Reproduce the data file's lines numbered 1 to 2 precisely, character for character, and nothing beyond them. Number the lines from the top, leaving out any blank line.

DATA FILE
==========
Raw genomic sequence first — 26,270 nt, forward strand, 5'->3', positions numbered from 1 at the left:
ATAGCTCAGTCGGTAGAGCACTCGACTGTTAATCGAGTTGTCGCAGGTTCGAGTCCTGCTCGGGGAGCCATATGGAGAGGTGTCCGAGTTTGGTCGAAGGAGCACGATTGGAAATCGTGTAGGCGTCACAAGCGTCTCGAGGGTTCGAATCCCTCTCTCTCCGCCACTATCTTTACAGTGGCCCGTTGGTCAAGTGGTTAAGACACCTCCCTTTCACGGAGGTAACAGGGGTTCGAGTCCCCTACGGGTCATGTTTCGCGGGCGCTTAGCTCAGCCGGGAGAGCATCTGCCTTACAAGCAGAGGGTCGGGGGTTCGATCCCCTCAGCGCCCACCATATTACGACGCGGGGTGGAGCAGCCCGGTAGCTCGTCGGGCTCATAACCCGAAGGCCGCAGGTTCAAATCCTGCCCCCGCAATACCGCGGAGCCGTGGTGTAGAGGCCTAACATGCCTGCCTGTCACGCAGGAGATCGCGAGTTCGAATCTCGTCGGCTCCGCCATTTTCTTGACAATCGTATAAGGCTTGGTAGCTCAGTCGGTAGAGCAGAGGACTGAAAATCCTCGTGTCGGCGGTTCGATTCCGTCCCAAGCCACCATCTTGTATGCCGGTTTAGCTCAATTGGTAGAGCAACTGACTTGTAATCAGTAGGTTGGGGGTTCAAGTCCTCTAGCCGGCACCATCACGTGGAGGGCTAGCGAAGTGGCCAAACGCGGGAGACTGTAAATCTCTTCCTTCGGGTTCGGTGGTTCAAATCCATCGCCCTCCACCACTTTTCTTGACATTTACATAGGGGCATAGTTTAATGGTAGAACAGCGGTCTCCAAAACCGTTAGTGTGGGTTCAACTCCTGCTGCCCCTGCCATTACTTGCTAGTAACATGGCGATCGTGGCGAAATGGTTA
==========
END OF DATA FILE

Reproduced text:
Raw genomic sequence first — 26,270 nt, forward strand, 5'->3', positions numbered from 1 at the left:
ATAGCTCAGTCGGTAGAGCACTCGACTGTTAATCGAGTTGTCGCAGGTTCGAGTCCTGCTCGGGGAGCCATATGGAGAGGTGTCCGAGTTTGGTCGAAGGAGCACGATTGGAAATCGTGTAGGCGTCACAAGCGTCTCGAGGGTTCGAATCCCTCTCTCTCCGCCACTATCTTTACAGTGGCCCGTTGGTCAAGTGGTTAAGACACCTCCCTTTCACGGAGGTAACAGGGGTTCGAGTCCCCTACGGGTCATGTTTCGCGGGCGCTTAGCTCAGCCGGGAGAGCATCTGCCTTACAAGCAGAGGGTCGGGGGTTCGATCCCCTCAGCGCCCACCATATTACGACGCGGGGTGGAGCAGCCCGGTAGCTCGTCGGGCTCATAACCCGAAGGCCGCAGGTTCAAATCCTGCCCCCGCAATACCGCGGAGCCGTGGTGTAGAGGCCTAACATGCCTGCCTGTCACGCAGGAGATCGCGAGTTCGAATCTCGTCGGCTCCGCCATTTTCTTGACAATCGTATAAGGCTTGGTAGCTCAGTCGGTAGAGCAGAGGACTGAAAATCCTCGTGTCGGCGGTTCGATTCCGTCCCAAGCCACCATCTTGTATGCCGGTTTAGCTCAATTGGTAGAGCAACTGACTTGTAATCAGTAGGTTGGGGGTTCAAGTCCTCTAGCCGGCACCATCACGTGGAGGGCTAGCGAAGTGGCCAAACGCGGGAGACTGTAAATCTCTTCCTTCGGGTTCGGTGGTTCAAATCCATCGCCCTCCACCACTTTTCTTGACATTTACATAGGGGCATAGTTTAATGGTAGAACAGCGGTCTCCAAAACCGTTAGTGTGGGTTCAACTCCTGCTGCCCCTGCCATTACTTGCTAGTAACATGGCGATCGTGGCGAAATGGTTA